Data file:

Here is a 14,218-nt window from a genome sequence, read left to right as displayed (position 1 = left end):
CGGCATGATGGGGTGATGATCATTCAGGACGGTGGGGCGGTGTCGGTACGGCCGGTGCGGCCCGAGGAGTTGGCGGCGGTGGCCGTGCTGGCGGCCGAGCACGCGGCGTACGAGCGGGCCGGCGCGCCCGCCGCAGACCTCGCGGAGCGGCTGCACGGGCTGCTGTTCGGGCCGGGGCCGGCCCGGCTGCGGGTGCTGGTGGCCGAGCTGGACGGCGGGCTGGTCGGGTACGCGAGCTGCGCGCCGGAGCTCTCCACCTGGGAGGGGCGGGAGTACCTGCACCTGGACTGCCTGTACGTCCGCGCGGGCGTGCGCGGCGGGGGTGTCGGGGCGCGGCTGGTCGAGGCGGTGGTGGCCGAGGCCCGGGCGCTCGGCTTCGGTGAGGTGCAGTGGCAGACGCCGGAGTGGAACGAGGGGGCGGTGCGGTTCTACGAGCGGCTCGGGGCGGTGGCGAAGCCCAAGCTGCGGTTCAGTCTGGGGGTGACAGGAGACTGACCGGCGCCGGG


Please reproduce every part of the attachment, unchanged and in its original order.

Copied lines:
Here is a 14,218-nt window from a genome sequence, read left to right as displayed (position 1 = left end):
CGGCATGATGGGGTGATGATCATTCAGGACGGTGGGGCGGTGTCGGTACGGCCGGTGCGGCCCGAGGAGTTGGCGGCGGTGGCCGTGCTGGCGGCCGAGCACGCGGCGTACGAGCGGGCCGGCGCGCCCGCCGCAGACCTCGCGGAGCGGCTGCACGGGCTGCTGTTCGGGCCGGGGCCGGCCCGGCTGCGGGTGCTGGTGGCCGAGCTGGACGGCGGGCTGGTCGGGTACGCGAGCTGCGCGCCGGAGCTCTCCACCTGGGAGGGGCGGGAGTACCTGCACCTGGACTGCCTGTACGTCCGCGCGGGCGTGCGCGGCGGGGGTGTCGGGGCGCGGCTGGTCGAGGCGGTGGTGGCCGAGGCCCGGGCGCTCGGCTTCGGTGAGGTGCAGTGGCAGACGCCGGAGTGGAACGAGGGGGCGGTGCGGTTCTACGAGCGGCTCGGGGCGGTGGCGAAGCCCAAGCTGCGGTTCAGTCTGGGGGTGACAGGAGACTGACCGGCGCCGGG